U.S. Senators Martha McSally (R-AZ), Martin Heinrich (D-NM), Assistant Speaker Ben Ray Luján (D-NM), and U.S. Representative Markwayne Mullin (R-OK) have introduced the Tribal Connect Act, legislation to improve broadband connectivity in Indian Country. The bicameral, bipartisan bill would increase access to the Federal Communications Commission’s schools and libraries universal service support program. The $4 billion program, known as E-rate, provides discounts to assist public schools and libraries obtain high-speed internet access and telecommunications at affordable rates.
Broadband access is critical for local economies and small businesses and is a cornerstone to improving education, tele-health services, and job-training opportunities. Yet, too many people who live in rural Tribal communities do not have consistent access to high-speed broadband.
“As coronavirus has forced schools and businesses to go remote, the digital divide in Arizona’s Native American communities has sharpened,” said McSally. “Our bill will help bridge that divide by investing in broadband connectivity and improving internet access in Native American communities over time so that our tribal students and families have greater access to quality education, jobs, and other public resources.”
“The COVID-19 pandemic continues to show the true impact of disparities that tribal schools and students have been facing – including the lack of access to high-speed internet. Unfortunately, an alarming percentage of rural tribal communities in New Mexico lack access to broadband internet, which means less access to educational, health, and career-related resources,” said Heinrich. “The Tribal Connect Act is an investment in broadband connectivity in Indian Country so all of our students and children can compete on an even playing field and learn the skills they need to succeed in the 21st century. By connecting more tribes to the E-rate program, we can strengthen broadband across rural New Mexico to improve education and access to public health resources, and boost our economy.”
“Even before the COVID-19 pandemic, residents of Tribal lands faced a digital divide that undermined their ability to learn, work, and access economic opportunities online. The public health emergency has only exacerbated these disparities,” said Luján. “This commonsense legislation leverages Tribal libraries and anchor institutions like chapter houses and community centers to bring high-speed broadband to these long-underserved communities. I look forward to working with my bipartisan colleagues to get this bill passed.”
“More than half of individuals living on rural Tribal land don’t have access to high-speed internet,” said Mullin. “The unfortunate result is Tribal students and community members find themselves significantly behind the digital curve. The Tribal Connect Act aims to increase access to broadband in Tribal areas by removing barriers to E-rate program grants and providing Tribal schools and libraries a better opportunity to obtain more affordable, more reliable internet.”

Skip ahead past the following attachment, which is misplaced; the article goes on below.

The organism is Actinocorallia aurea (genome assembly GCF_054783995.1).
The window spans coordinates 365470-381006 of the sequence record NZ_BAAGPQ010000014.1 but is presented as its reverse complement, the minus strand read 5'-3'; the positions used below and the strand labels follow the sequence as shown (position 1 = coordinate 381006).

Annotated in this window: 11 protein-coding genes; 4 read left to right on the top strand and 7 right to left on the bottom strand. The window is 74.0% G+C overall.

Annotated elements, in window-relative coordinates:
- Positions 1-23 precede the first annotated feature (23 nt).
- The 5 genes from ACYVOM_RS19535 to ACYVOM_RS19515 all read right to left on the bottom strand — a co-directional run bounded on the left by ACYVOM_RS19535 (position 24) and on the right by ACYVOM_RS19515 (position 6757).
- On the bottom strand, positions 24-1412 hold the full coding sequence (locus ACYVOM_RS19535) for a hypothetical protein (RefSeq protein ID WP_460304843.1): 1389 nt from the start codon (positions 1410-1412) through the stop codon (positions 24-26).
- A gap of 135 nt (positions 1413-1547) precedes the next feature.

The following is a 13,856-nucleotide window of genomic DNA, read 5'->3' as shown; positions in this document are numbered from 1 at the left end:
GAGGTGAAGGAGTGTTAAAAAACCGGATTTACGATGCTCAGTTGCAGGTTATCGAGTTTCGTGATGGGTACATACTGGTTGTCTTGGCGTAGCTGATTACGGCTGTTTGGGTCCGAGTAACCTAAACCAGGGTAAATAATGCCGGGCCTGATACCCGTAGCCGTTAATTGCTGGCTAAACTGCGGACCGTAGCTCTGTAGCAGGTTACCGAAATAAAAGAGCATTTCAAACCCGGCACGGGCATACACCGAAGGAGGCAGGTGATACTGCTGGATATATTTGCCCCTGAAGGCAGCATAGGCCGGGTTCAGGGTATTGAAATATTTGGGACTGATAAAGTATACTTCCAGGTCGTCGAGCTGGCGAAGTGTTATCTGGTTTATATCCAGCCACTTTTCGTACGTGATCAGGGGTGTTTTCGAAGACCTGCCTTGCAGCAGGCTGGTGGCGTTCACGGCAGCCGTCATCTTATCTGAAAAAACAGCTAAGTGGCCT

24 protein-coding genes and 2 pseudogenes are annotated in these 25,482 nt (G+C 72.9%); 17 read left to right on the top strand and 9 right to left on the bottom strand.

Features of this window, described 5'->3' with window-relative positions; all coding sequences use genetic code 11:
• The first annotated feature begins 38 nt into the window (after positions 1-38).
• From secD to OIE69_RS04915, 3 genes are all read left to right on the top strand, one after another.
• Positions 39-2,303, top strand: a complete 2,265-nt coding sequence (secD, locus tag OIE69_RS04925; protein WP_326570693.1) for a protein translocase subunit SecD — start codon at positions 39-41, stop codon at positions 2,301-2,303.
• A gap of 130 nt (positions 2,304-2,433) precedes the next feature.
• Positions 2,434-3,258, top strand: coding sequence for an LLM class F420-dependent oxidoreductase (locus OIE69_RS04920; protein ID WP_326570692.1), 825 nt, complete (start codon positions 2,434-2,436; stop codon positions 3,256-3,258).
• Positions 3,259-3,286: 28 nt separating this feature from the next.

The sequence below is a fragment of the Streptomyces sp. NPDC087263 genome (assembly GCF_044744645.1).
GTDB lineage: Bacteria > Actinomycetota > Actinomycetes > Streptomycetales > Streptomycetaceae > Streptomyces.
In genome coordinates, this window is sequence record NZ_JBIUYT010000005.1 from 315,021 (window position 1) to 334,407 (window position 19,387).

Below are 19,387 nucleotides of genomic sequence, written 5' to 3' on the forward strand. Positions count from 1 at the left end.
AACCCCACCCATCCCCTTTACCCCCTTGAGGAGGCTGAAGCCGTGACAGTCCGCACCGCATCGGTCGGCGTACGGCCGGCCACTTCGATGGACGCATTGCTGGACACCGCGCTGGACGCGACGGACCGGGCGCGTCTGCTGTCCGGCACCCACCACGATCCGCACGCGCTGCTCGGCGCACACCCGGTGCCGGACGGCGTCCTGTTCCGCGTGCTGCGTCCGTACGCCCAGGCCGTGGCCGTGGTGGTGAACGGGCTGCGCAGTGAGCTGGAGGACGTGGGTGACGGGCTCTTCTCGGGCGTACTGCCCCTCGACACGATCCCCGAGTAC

The Tribal Connect Act would amend current E-rate eligibility requirements to allow more tribal libraries to apply for the program and would establish $100 million pilot program to invest in broadband access for Tribal communities without libraries. The bill also allows Tribal Colleges and Universities to become eligible for E-rate support.
The legislation is supported by the Navajo Nation, the American Library Association, and the American Indian Library Association.
“We appreciate the leadership of Senator Heinrich and Senator McSally for introducing the Tribal Connect Act of 2020 that will help close the digital divide with Tribal communities. The Tribal Connect Act would, for the first time, make our community centers eligible for the same FCC e-rate program that has provided distance-learning, job training, and other crucial services to other communities across the United States. What COVID-19 has taught us is that access to high speed internet is lifesaving and it is urgently needed more now than ever on the Navajo Nation,” said Navajo Nation President Jonathan Nez.
“Tribal communities and their libraries have shamefully poor access to broadband—by far, the worst for any group in the U.S. The Tribal Connect Act would immediately address barriers that prevent many tribal libraries from securing affordable high-capacity broadband required to provide services their communities rely on. The Tribal Connect Act would help ensure equitable access to educational and economic opportunity for Native Americans and Alaskan Natives that has been out of reach for far too long. The American Library Association applauds Senator Heinrich’s introduction of this timely legislation,” said American Library Association President Julius Jefferson.
“We applaud the acknowledgment of tribal sovereignty by affirming that the governing tribal entity determines library eligibility,” said Cindy Hohl with the American Indian Library Association.
A copy of the bill is available here.